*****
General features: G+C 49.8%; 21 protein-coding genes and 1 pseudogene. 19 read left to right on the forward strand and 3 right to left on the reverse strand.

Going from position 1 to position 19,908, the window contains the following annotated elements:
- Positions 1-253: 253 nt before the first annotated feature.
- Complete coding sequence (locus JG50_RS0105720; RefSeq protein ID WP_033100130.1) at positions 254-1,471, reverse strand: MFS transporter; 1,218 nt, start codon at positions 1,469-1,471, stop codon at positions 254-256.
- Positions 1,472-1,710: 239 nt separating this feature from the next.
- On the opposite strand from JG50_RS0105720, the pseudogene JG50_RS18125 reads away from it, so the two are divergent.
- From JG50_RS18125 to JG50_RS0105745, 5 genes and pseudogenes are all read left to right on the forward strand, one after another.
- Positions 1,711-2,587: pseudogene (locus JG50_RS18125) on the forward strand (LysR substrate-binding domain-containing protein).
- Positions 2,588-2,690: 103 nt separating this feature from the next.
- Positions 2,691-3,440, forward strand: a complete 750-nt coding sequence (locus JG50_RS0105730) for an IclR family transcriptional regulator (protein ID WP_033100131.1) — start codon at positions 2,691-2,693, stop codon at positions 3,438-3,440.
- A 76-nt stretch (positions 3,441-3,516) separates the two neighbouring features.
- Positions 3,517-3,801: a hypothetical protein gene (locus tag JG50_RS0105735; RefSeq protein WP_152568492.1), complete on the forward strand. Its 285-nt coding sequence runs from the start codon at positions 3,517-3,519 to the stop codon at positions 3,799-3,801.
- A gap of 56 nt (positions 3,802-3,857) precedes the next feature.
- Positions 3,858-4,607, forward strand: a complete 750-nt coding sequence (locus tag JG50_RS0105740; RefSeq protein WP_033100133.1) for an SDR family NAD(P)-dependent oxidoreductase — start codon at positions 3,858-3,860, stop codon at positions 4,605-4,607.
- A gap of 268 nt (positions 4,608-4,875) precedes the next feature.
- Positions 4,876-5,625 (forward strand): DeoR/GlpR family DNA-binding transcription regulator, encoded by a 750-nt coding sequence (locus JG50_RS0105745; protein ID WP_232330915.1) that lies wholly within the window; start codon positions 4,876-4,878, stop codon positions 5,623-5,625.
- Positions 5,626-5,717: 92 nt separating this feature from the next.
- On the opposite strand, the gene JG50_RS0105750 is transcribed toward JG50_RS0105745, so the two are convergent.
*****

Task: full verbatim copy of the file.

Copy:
General features: G+C 49.8%; 21 protein-coding genes and 1 pseudogene. 19 read left to right on the forward strand and 3 right to left on the reverse strand.

Going from position 1 to position 19,908, the window contains the following annotated elements:
- Positions 1-253: 253 nt before the first annotated feature.
- Complete coding sequence (locus JG50_RS0105720; RefSeq protein ID WP_033100130.1) at positions 254-1,471, reverse strand: MFS transporter; 1,218 nt, start codon at positions 1,469-1,471, stop codon at positions 254-256.
- Positions 1,472-1,710: 239 nt separating this feature from the next.
- On the opposite strand from JG50_RS0105720, the pseudogene JG50_RS18125 reads away from it, so the two are divergent.
- From JG50_RS18125 to JG50_RS0105745, 5 genes and pseudogenes are all read left to right on the forward strand, one after another.
- Positions 1,711-2,587: pseudogene (locus JG50_RS18125) on the forward strand (LysR substrate-binding domain-containing protein).
- Positions 2,588-2,690: 103 nt separating this feature from the next.
- Positions 2,691-3,440, forward strand: a complete 750-nt coding sequence (locus JG50_RS0105730) for an IclR family transcriptional regulator (protein ID WP_033100131.1) — start codon at positions 2,691-2,693, stop codon at positions 3,438-3,440.
- A 76-nt stretch (positions 3,441-3,516) separates the two neighbouring features.
- Positions 3,517-3,801: a hypothetical protein gene (locus tag JG50_RS0105735; RefSeq protein WP_152568492.1), complete on the forward strand. Its 285-nt coding sequence runs from the start codon at positions 3,517-3,519 to the stop codon at positions 3,799-3,801.
- A gap of 56 nt (positions 3,802-3,857) precedes the next feature.
- Positions 3,858-4,607, forward strand: a complete 750-nt coding sequence (locus tag JG50_RS0105740; RefSeq protein WP_033100133.1) for an SDR family NAD(P)-dependent oxidoreductase — start codon at positions 3,858-3,860, stop codon at positions 4,605-4,607.
- A gap of 268 nt (positions 4,608-4,875) precedes the next feature.
- Positions 4,876-5,625 (forward strand): DeoR/GlpR family DNA-binding transcription regulator, encoded by a 750-nt coding sequence (locus JG50_RS0105745; protein ID WP_232330915.1) that lies wholly within the window; start codon positions 4,876-4,878, stop codon positions 5,623-5,625.
- Positions 5,626-5,717: 92 nt separating this feature from the next.
- On the opposite strand, the gene JG50_RS0105750 is transcribed toward JG50_RS0105745, so the two are convergent.